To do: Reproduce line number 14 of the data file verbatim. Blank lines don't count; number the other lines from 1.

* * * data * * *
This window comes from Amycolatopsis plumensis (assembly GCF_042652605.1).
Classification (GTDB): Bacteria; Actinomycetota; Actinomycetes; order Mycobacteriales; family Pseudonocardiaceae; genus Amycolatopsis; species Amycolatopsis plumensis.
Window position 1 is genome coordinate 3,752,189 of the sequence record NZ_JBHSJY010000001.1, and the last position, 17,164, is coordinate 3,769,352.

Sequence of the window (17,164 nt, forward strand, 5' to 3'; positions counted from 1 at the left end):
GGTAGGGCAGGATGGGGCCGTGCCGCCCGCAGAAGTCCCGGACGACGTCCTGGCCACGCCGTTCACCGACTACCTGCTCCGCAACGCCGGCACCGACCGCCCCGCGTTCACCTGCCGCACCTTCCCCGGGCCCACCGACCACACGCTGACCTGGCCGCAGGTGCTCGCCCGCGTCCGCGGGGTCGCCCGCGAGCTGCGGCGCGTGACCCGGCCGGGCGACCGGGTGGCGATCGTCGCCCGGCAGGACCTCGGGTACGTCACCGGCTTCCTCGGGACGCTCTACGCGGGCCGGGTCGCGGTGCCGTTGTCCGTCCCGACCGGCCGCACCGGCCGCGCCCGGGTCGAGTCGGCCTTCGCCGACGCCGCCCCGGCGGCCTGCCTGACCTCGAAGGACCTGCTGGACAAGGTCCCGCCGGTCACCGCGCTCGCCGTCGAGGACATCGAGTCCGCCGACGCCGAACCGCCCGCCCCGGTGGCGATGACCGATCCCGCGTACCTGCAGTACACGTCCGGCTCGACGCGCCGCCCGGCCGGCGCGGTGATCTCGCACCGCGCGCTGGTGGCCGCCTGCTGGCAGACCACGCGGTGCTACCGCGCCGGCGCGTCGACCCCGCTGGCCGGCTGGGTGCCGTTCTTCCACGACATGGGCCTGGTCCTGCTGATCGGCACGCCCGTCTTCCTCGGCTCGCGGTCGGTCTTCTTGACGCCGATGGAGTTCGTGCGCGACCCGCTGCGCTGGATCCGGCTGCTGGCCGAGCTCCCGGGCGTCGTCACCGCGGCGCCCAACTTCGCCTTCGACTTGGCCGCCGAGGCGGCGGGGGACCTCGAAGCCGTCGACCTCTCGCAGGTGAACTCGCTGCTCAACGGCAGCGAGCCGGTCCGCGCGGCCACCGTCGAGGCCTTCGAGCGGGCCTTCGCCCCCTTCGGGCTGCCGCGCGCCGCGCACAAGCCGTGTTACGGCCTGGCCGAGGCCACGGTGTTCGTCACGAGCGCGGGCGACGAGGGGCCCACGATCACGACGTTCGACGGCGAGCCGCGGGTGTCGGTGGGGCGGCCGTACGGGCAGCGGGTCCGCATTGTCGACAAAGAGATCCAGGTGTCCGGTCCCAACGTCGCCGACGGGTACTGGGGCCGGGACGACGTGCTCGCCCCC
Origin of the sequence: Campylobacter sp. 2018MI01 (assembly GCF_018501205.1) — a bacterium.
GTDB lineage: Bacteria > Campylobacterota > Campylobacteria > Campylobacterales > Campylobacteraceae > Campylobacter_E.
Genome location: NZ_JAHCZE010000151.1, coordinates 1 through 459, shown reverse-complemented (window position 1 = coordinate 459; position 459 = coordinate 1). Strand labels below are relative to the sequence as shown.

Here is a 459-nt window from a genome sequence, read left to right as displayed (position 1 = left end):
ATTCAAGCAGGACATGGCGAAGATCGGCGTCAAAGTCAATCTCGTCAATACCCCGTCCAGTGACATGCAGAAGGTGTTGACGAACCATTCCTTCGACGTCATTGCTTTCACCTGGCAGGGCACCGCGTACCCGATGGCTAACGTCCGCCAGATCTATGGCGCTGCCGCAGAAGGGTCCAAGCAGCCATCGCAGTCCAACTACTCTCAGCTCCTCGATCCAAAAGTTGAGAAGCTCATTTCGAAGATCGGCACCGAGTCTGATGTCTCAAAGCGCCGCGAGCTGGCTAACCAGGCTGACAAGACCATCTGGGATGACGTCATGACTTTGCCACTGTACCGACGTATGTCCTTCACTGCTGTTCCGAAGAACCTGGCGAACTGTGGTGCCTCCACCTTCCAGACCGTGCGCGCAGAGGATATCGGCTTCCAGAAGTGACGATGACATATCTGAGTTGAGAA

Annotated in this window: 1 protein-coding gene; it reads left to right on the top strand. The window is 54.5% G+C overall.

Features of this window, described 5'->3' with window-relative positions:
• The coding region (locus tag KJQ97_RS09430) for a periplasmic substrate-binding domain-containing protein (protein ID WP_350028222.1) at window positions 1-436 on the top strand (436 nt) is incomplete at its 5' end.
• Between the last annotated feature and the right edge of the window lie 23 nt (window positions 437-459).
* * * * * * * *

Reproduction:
• Between the last annotated feature and the right edge of the window lie 23 nt (window positions 437-459).